Guys like Trump, Ailes, and O’Reilly are protected by wealth and power from the consequences of their actions, and from underlings daring to tell them how much standards have changed since they were young. Trouble is, eventually things change so much that some people (like the women at Fox) have the nerve to challenge them — and then the dinosaurs start to realize they’ve actually been extinct for quite some time.

            In any case, the list of advertisers bailing on O’Reilly is lengthening by the minute. Everyone can see he’s toxic now.

            • Very astute observation, Infidel. It’s easier to see the forest rather than individual trees when you are at a bit of a distance.

              Money always talks. The sad part is, even though every once in a while, the rich guys take a hit (like Ailes getting axed), they seldom get anything more than a little bruise. Their pain is assuaged by the vast amounts of money they are given to walk away. It’s time for them to take a yuuuuuge financial personal hit. Maybe then they’ll think twice before treating people like things rather than human beings.

    • Do they even have reflections, Loony Tic? 😉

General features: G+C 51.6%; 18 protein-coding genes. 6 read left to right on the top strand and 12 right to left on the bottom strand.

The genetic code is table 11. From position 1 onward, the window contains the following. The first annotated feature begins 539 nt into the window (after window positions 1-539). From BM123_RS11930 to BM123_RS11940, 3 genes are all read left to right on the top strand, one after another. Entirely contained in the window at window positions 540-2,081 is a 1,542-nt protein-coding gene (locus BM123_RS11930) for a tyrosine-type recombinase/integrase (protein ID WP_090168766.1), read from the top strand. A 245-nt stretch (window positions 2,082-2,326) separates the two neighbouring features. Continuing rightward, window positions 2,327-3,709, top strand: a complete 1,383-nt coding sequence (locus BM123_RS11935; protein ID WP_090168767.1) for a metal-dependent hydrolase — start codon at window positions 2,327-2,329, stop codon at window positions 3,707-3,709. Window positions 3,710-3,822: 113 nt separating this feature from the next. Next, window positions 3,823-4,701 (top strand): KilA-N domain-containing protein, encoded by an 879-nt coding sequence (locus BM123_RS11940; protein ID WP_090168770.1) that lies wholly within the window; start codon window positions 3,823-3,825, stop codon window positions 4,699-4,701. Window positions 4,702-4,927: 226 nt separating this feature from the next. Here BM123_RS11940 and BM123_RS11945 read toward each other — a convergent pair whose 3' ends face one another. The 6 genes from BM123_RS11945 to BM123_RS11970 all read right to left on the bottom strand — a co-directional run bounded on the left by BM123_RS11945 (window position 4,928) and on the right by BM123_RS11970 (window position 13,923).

3. Friend of the court

    O’Reilly, and the other old goat, are pigs. Good, that they may be an example to all the “bosses”, and “stars” who never make the news.

    • Yeah, but what kind of example? Make sure you make enough money so that you can harass and abuse women (or men, for that matter), and not have to downgrade your lifestyle one little bit?

      I will make a confession. While I hate the idea that any woman is harassed or abused or taken advantage of by their employers (been there myself more than once), I find myself having very little pity for Gretchen Carlson. She had a nationwide platform to announce and denounce what was going on behind the scenes, and she could have saved some of the other women who were not as well-compensated a lot of grief. Instead, she kept her mouth shut until she got a crappy time slot. I am not saying that every woman has an obligation to speak out at her own peril. However, Carlson bashed women relentlessly on air when the talking points demanded it, so I think she had more of an obligation than others to do a little penance by pulling back the curtain at Faux News. Same goes for Megyn Kelly. I don’t watch Greta van Susteren now that she defected to MSNBC, but something tells me that she isn’t exactly leading the charge against her former employers. She backed her buddy Ailes until the bitter end and dismissed Carlson’s claims.